top of page

NatureSpeak Articles

Pinning the cougar's tale on the Olympic planning committee

If you have to grab a cougar by the tail, hang on! As the cougar spins to swat you, the cougar's tail should pull you out of the way of the claws. This important lesson I learned while trying to radio-collar cougars for research. Fortunately, only once did I have to tail-dance with a cougar before the tranquilizer took effect.

During this study, I learned much about the cougar's physical abilities. From a standing position, a cougar can jump three metres into the air or leap across a four-metre gap. A 40-kilogram cougar can kill a 400-kilogram moose. The strength, speed, balance, control and grace of a cougar would inspire Olympic athletes.

As the study progressed, I learned three key lessons about ecology and the way that the cougar interacted with its world. First, even a seemingly simple ecosystem has complex interactions among ecological processes. Second, cougars live sustainably; that is, they live within the limits of the ecological processes of their territory. Third, cougars are adaptive; that is, their behaviour is flexible, and they learn from experience.

What can Whistler learn from the cougar?

As Whistler grows, people may decide that the goal for the community should be to sustain a lifestyle that conserves air quality, water quality, forest cover, and the native flora and fauna. This means that development can only occur within the limits of the ecological processes of the area. Sustainable development can occur when it does not impair the ecological processes that sustain the air, water, forests, or flora and fauna.

For example, the rate of water usage should be lower than the rate of water recharge; the quality of discharged water should be the same, or better, than the quality of the intake water; and the rate of logging should be lower than the rate of tree growth. Even when communities strive for sustainability, there are uncertainties about the best course of action because of the complexity of ecological systems. This is where being adaptive comes into play.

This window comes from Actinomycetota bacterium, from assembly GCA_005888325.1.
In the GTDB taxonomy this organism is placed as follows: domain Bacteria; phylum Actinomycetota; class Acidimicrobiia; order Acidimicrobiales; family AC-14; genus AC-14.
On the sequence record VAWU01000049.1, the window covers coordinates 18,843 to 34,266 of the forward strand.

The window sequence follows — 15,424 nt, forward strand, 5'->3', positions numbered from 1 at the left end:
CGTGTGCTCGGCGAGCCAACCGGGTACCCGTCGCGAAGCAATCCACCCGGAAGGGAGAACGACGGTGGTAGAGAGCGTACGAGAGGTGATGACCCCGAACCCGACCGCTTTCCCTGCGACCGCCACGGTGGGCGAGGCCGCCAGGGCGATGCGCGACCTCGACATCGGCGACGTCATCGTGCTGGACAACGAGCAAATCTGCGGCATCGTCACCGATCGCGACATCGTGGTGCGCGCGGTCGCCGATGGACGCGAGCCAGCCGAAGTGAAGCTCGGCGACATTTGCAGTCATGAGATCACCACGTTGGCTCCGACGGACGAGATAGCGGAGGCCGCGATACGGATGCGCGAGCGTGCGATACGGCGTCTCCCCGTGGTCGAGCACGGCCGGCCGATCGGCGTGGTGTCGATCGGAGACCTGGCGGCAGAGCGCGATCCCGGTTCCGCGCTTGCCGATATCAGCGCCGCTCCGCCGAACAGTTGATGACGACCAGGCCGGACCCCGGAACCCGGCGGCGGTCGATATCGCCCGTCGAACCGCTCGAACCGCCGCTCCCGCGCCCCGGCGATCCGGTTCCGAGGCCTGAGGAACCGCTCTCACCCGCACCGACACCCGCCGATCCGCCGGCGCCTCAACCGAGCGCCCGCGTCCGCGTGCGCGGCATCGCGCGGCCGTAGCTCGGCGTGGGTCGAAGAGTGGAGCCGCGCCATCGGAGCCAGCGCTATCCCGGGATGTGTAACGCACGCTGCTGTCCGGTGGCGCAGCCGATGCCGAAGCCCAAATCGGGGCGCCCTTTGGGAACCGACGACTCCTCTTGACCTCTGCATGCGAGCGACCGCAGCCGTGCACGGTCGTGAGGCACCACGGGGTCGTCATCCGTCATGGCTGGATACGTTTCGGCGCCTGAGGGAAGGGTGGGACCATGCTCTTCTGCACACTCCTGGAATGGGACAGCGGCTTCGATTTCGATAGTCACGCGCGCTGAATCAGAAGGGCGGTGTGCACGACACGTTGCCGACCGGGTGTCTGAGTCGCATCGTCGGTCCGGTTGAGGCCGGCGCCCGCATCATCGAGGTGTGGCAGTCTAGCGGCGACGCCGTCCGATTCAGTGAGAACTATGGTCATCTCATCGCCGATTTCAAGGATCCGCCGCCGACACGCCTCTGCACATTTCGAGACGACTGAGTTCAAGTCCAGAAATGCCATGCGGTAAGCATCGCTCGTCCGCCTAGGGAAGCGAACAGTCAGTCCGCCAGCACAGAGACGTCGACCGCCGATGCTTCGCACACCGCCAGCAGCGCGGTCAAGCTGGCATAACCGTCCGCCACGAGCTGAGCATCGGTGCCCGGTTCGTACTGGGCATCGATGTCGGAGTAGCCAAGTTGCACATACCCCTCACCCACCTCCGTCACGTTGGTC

Adaptive Management is a formal process of "learning by doing". With Adaptive Management, a number of alternatives are proposed, and predictions are made about which options might yield the best results. When the different choices are implemented, the results are monitored.

After reviewing the outcome, management practices can be adjusted to account for new information. Consequently, Adaptive Management offers the flexibility to learn from experience and to adapt in the future.

This process can work for most types of planning decisions, such as which routes should transit buses follow, or what size to make the suites in the Olympic village.

Just as Olympic champions strive to achieve athletic goals that emulate the physical abilities of the cougar, I hope that the Olympic planners will strive to achieve goals that emulate the cougar's sustainability and adaptive abilities.

Scott Harrison is an ecologist who studies wildlife, wilderness, sustainability, and Adaptive Management. He has worked throughout British Columbia as a government researcher and has held a research fellowship at Oxford University. He is co-editor of the book, Conservation Biology Principles for Forested Landscapes.

Upcoming events

Cougar slideshow — Dr. Harrison will present a slideshow of his research on cougars to the Whistler Naturalist Society on Thursday, Nov. 13 at 7:30 p.m. in the Fairmont Chateau Whistler’s Frontenac Room. Everyone is welcome.

Whistler Naturalists Society annual general meeting — Nov. 13, 6 p.m. in the Fairmont Chateau Whistler’s Frontenac Room. New board members needed. Positions available include:

• Weekly Naturespeak article co-ordinator. Great position for aspiring nature writers.

• Speaker Series Co-ordinator. Assist in organizing upcoming 2004 events; most speakers already booked.

• Federation of B.C. Naturalists correspondent.

• President, Vice-President, Secretary/Treasurer

Written by: Scott Harrison


bottom of page